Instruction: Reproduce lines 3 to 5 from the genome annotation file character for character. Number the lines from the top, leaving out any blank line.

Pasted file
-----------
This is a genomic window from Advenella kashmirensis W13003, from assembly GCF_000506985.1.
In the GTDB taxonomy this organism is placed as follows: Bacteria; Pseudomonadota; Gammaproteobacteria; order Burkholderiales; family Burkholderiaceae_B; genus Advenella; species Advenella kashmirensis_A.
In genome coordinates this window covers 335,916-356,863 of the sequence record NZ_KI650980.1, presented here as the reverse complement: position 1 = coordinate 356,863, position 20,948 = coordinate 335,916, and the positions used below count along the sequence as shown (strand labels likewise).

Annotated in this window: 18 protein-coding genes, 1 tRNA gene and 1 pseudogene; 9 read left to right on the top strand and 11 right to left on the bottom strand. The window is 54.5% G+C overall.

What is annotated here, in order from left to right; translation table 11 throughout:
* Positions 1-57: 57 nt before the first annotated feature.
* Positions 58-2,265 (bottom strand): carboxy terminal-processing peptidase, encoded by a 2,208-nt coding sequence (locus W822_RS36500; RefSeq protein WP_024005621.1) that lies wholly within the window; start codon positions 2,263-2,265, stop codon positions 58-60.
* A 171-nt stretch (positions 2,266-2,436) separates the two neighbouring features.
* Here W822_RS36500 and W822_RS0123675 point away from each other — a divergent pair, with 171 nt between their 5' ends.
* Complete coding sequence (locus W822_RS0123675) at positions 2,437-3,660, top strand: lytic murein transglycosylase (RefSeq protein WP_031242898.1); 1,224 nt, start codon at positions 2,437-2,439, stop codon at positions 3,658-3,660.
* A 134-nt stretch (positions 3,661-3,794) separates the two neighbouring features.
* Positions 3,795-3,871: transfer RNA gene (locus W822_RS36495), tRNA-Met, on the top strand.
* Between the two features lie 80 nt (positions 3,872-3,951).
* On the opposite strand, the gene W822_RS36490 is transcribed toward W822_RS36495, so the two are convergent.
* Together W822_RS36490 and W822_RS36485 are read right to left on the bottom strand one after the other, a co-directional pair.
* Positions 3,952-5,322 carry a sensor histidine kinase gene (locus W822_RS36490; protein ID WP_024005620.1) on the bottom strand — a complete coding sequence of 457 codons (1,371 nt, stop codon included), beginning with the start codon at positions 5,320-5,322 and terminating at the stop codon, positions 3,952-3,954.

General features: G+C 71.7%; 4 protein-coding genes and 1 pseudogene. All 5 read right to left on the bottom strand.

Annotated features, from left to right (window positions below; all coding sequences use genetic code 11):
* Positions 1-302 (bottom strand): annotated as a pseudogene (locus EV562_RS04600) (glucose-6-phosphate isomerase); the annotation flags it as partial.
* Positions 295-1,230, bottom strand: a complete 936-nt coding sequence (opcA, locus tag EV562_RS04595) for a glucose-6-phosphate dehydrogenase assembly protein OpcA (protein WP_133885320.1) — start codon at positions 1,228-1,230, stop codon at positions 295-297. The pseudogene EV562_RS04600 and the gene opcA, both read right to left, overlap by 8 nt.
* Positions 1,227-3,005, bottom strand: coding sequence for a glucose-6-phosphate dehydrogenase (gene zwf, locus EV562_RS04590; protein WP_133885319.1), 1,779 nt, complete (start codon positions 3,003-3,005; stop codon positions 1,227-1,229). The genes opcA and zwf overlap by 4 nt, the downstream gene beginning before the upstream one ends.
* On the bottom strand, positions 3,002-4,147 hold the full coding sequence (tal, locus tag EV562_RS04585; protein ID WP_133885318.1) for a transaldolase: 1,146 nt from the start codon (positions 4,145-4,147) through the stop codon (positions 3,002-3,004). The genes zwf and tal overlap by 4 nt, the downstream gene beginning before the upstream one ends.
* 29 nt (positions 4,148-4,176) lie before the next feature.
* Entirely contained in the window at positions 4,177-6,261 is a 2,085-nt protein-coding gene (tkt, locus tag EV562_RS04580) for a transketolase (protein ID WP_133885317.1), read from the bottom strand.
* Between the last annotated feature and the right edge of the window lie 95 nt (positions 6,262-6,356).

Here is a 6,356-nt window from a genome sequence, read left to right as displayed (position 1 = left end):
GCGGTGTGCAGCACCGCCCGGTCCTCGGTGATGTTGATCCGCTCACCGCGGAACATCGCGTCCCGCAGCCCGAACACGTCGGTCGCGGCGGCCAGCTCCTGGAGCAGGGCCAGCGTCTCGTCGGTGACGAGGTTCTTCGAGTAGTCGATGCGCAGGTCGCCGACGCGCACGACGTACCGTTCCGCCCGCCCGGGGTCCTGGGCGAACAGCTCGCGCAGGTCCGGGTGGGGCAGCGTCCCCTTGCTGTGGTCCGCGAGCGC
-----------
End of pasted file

In genome coordinates this window covers 335,916-356,863 of the sequence record NZ_KI650980.1, presented here as the reverse complement: position 1 = coordinate 356,863, position 20,948 = coordinate 335,916, and the positions used below count along the sequence as shown (strand labels likewise).

Annotated in this window: 18 protein-coding genes, 1 tRNA gene and 1 pseudogene; 9 read left to right on the top strand and 11 right to left on the bottom strand. The window is 54.5% G+C overall.

What is annotated here, in order from left to right; translation table 11 throughout: